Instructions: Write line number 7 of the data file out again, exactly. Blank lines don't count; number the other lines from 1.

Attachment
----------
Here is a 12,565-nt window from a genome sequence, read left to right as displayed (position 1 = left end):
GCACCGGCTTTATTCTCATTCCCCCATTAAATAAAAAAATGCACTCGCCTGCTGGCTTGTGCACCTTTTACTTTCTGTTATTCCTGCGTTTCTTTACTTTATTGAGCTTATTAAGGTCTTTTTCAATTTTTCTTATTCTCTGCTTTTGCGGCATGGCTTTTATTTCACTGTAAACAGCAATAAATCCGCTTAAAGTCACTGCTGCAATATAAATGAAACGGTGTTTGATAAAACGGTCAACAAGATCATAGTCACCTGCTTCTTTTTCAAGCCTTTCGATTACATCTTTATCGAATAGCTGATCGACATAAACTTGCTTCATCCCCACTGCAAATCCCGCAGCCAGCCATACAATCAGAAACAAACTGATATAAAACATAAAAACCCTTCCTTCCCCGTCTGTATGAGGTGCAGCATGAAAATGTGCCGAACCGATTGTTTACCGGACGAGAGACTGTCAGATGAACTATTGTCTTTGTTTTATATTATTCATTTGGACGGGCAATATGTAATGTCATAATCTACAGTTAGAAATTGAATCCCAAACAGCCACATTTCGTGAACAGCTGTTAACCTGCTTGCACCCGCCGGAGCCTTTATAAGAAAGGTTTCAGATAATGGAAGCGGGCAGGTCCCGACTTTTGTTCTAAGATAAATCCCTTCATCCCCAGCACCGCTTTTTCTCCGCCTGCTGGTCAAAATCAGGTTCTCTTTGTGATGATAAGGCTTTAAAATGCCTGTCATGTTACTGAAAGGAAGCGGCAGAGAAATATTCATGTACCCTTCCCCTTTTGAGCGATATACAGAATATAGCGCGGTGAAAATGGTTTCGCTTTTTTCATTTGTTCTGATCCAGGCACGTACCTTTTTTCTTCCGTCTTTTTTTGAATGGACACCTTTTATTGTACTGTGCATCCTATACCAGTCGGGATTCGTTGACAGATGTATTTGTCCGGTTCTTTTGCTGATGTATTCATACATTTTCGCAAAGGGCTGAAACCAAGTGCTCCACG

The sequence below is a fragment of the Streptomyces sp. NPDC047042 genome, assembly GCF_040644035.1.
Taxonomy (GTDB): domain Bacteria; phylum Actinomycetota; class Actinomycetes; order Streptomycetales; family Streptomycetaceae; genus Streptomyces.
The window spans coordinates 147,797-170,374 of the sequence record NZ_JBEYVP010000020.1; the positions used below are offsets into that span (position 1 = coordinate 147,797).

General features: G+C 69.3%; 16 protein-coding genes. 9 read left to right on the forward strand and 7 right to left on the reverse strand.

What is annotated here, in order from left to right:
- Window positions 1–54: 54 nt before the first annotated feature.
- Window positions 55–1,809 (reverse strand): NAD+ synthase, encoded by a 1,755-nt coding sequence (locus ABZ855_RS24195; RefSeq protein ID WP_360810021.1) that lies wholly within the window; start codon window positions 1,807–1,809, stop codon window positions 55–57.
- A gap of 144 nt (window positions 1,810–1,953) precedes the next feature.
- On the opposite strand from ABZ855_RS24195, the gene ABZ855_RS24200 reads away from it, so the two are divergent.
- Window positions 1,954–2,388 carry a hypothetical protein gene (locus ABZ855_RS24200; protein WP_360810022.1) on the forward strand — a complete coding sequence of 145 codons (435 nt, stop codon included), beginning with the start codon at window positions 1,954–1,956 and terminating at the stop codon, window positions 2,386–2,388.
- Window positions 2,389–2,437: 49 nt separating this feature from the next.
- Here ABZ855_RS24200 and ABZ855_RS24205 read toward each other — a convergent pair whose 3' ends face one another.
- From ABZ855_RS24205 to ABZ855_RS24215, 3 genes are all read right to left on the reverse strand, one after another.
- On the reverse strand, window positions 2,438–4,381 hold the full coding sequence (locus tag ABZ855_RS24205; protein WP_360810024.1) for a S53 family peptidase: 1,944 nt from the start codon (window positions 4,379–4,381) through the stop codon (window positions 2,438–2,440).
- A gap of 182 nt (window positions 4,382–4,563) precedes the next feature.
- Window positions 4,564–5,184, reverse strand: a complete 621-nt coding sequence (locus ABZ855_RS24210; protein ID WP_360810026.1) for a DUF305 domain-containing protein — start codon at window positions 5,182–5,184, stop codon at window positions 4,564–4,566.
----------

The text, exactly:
What is annotated here, in order from left to right: